The Adventures of Rocky and Bullwinkle
The Adventures of Rocky and Bullwinkle is a 2000 live-action/animated adventure comedy film produced by Universal Pictures, based on the television cartoon The Rocky and Bullwinkle Show by Jay Ward. The animated characters Rocky and Bullwinkle shared the screen with live actors portraying Fearless Leader (Robert De Niro), Boris Badenov (Jason Alexander), Natasha Fatale (Rene Russo), Piper Perabo, Randy Quaid, Kel Mitchell, and Kenan Thompson. Reprising her role as Rocky was June Foray, and Keith Scott voices Bullwinkle and the film's narrator.
The film features an ensemble cast of guest appearances by performers including Paget Brewster, Janeane Garofalo, John Goodman, David Allen Grier, Don Novello, Jon Polito, Carl Reiner, Whoopi Goldberg, Max Grodenchik, and Jonathan Winters.
Fearless Leader, Boris and Natasha cross over into the real world and plan to take over the USA. Karen, an FBI agent, asks Rocky and Bullwinkle to help her stop them.
Why It's Worse Than The Same Old Bull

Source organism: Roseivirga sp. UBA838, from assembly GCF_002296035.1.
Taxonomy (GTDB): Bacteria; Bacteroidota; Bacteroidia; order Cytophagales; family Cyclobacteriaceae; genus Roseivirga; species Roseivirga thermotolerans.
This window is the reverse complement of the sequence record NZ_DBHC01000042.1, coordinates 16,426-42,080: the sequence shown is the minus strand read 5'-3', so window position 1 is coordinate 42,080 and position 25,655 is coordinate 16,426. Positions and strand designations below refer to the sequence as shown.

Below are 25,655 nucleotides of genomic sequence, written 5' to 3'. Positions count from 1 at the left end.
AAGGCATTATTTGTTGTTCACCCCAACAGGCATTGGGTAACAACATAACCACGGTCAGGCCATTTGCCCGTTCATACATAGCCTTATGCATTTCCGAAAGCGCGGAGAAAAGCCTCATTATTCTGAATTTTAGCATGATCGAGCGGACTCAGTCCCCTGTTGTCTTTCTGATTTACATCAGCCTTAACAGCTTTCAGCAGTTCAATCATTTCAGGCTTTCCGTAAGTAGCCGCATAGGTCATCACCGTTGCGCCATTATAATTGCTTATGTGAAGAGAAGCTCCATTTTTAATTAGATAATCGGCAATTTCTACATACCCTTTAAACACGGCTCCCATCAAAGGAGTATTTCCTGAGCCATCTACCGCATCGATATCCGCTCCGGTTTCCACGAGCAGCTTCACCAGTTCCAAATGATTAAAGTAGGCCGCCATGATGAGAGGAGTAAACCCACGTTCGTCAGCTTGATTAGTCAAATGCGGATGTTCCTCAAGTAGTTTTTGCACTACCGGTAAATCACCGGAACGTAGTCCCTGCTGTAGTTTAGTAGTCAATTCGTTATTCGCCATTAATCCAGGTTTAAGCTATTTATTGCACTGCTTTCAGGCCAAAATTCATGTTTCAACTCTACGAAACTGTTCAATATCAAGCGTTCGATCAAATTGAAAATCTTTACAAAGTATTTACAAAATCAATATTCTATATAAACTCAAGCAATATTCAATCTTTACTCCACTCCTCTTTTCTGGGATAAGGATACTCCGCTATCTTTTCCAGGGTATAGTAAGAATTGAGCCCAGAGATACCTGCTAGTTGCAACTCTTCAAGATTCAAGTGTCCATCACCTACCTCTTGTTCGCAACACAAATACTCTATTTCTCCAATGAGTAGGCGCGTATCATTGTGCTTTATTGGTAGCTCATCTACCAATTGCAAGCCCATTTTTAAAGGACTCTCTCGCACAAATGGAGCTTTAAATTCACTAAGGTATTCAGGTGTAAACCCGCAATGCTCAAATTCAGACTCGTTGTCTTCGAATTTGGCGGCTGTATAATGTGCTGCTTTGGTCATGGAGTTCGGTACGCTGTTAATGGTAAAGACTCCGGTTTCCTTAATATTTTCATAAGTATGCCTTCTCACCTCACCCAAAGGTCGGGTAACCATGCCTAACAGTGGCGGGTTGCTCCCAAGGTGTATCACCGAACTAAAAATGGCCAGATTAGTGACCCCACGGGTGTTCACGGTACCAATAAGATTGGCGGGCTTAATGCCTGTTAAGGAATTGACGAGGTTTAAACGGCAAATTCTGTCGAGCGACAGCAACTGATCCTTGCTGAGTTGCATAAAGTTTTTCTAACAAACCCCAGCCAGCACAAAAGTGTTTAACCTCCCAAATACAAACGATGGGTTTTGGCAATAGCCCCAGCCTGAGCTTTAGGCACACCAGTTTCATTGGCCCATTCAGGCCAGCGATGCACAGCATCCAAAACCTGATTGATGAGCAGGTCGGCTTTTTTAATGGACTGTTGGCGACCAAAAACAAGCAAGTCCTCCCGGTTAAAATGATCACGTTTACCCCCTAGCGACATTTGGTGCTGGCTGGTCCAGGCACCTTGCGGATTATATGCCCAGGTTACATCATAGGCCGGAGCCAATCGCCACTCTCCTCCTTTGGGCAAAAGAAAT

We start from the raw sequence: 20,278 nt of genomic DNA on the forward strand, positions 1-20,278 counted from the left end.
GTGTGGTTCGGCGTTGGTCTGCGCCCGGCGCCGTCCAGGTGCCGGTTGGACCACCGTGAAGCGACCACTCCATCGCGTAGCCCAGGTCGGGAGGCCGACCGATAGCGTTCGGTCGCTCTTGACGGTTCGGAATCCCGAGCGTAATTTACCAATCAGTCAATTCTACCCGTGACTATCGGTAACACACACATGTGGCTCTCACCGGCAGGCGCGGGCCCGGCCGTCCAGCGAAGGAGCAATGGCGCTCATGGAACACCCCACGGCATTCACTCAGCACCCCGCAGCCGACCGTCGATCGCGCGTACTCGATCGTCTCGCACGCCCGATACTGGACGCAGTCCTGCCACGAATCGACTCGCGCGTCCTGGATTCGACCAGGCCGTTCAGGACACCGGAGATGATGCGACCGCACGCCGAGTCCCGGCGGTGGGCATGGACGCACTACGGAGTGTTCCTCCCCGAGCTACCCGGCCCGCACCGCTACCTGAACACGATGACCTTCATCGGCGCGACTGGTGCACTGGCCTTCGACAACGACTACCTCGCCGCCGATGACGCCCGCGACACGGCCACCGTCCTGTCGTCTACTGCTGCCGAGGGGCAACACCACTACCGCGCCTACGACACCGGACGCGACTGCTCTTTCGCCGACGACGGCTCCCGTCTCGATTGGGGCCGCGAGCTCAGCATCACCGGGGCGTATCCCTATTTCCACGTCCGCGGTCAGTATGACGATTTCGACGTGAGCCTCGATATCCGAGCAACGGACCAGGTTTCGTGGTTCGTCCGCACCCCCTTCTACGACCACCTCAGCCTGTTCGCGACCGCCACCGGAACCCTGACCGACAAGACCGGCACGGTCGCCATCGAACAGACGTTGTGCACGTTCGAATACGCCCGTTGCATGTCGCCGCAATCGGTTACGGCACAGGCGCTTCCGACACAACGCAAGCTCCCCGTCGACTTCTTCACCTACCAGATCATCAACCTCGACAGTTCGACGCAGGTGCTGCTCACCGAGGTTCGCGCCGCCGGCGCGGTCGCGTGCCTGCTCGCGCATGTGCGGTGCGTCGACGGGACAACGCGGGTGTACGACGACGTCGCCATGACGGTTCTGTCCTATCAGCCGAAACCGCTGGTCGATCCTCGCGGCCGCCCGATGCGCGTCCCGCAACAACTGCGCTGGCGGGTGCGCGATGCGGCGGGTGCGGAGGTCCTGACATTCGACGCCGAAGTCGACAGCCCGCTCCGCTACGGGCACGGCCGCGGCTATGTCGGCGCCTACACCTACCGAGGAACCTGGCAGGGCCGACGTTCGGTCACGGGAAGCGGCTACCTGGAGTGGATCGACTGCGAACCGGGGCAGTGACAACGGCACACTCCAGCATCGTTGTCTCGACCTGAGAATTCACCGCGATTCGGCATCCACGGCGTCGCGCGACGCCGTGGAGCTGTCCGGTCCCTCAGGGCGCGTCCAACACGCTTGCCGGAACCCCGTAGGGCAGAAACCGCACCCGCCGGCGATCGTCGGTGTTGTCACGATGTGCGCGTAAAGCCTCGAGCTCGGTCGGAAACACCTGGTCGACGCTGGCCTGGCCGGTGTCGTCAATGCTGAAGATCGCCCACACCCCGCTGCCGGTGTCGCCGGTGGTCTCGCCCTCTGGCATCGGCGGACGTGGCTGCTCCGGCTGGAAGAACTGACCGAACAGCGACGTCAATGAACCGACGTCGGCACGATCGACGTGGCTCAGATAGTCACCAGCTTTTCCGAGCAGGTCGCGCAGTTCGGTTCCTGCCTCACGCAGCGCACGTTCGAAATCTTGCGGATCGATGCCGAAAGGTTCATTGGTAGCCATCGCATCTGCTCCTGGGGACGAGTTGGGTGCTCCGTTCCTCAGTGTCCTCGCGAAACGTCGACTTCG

- All of the characters' personalities have changed pretty badly. Especially from Rocky, who has been made out to be miserable, depressed, snarky, a bit whiny, and persnickety more often than not. Rocky tends to complain a lot to the point that it can get very annoying.
- While the CGI works decently, it can be garish, jarring, and bland at times. For example, Rocky and Bullwinkle look quite unfinished and in some scenes, they do not look as though they're really there.
- The film has some plot holes, such as the helicopter scene. When the CDI shoots the beam at the duo's car, a mirror reflects it back at the helicopter, even though the mirror would've been taken to the internet.